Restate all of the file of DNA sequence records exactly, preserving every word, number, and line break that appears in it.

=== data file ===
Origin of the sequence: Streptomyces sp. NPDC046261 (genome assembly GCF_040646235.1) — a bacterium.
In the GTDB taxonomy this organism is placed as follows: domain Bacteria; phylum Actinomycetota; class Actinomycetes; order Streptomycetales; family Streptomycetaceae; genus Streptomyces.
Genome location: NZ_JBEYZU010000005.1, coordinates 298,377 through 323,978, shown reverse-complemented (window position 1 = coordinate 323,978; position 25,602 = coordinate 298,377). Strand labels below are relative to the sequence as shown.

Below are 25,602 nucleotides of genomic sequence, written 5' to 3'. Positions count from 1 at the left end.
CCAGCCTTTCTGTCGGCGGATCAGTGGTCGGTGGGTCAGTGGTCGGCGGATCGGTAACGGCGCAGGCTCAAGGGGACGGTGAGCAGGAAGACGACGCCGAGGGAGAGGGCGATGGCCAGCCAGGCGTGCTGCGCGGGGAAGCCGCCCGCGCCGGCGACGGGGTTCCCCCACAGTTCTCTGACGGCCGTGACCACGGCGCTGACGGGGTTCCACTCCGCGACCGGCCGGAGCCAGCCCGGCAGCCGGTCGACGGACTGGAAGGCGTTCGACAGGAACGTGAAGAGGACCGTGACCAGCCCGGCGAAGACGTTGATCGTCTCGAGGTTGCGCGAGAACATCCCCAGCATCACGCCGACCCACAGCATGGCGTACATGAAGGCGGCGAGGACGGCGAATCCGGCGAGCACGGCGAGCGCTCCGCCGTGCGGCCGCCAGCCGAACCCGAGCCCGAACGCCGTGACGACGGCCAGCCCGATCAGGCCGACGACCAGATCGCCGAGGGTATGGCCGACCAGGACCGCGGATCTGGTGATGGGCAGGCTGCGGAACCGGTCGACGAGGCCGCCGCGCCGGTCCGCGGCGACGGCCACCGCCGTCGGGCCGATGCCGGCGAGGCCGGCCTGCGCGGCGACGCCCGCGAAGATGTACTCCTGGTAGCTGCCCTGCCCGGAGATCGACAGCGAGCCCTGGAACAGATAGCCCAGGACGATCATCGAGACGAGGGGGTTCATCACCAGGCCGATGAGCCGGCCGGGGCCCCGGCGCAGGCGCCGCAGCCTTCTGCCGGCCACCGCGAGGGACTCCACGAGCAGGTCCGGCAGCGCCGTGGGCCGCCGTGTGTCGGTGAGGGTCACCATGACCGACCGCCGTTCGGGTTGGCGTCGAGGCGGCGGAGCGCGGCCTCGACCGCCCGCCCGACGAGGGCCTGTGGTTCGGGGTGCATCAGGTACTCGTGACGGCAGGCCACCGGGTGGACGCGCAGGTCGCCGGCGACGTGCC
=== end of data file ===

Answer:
Origin of the sequence: Streptomyces sp. NPDC046261 (genome assembly GCF_040646235.1) — a bacterium.
In the GTDB taxonomy this organism is placed as follows: domain Bacteria; phylum Actinomycetota; class Actinomycetes; order Streptomycetales; family Streptomycetaceae; genus Streptomyces.
Genome location: NZ_JBEYZU010000005.1, coordinates 298,377 through 323,978, shown reverse-complemented (window position 1 = coordinate 323,978; position 25,602 = coordinate 298,377). Strand labels below are relative to the sequence as shown.

Below are 25,602 nucleotides of genomic sequence, written 5' to 3'. Positions count from 1 at the left end.
CCAGCCTTTCTGTCGGCGGATCAGTGGTCGGTGGGTCAGTGGTCGGCGGATCGGTAACGGCGCAGGCTCAAGGGGACGGTGAGCAGGAAGACGACGCCGAGGGAGAGGGCGATGGCCAGCCAGGCGTGCTGCGCGGGGAAGCCGCCCGCGCCGGCGACGGGGTTCCCCCACAGTTCTCTGACGGCCGTGACCACGGCGCTGACGGGGTTCCACTCCGCGACCGGCCGGAGCCAGCCCGGCAGCCGGTCGACGGACTGGAAGGCGTTCGACAGGAACGTGAAGAGGACCGTGACCAGCCCGGCGAAGACGTTGATCGTCTCGAGGTTGCGCGAGAACATCCCCAGCATCACGCCGACCCACAGCATGGCGTACATGAAGGCGGCGAGGACGGCGAATCCGGCGAGCACGGCGAGCGCTCCGCCGTGCGGCCGCCAGCCGAACCCGAGCCCGAACGCCGTGACGACGGCCAGCCCGATCAGGCCGACGACCAGATCGCCGAGGGTATGGCCGACCAGGACCGCGGATCTGGTGATGGGCAGGCTGCGGAACCGGTCGACGAGGCCGCCGCGCCGGTCCGCGGCGACGGCCACCGCCGTCGGGCCGATGCCGGCGAGGCCGGCCTGCGCGGCGACGCCCGCGAAGATGTACTCCTGGTAGCTGCCCTGCCCGGAGATCGACAGCGAGCCCTGGAACAGATAGCCCAGGACGATCATCGAGACGAGGGGGTTCATCACCAGGCCGATGAGCCGGCCGGGGCCCCGGCGCAGGCGCCGCAGCCTTCTGCCGGCCACCGCGAGGGACTCCACGAGCAGGTCCGGCAGCGCCGTGGGCCGCCGTGTGTCGGTGAGGGTCACCATGACCGACCGCCGTTCGGGTTGGCGTCGAGGCGGCGGAGCGCGGCCTCGACCGCCCGCCCGACGAGGGCCTGTGGTTCGGGGTGCATCAGGTACTCGTGACGGCAGGCCACCGGGTGGACGCGCAGGTCGCCGGCGACGTGCC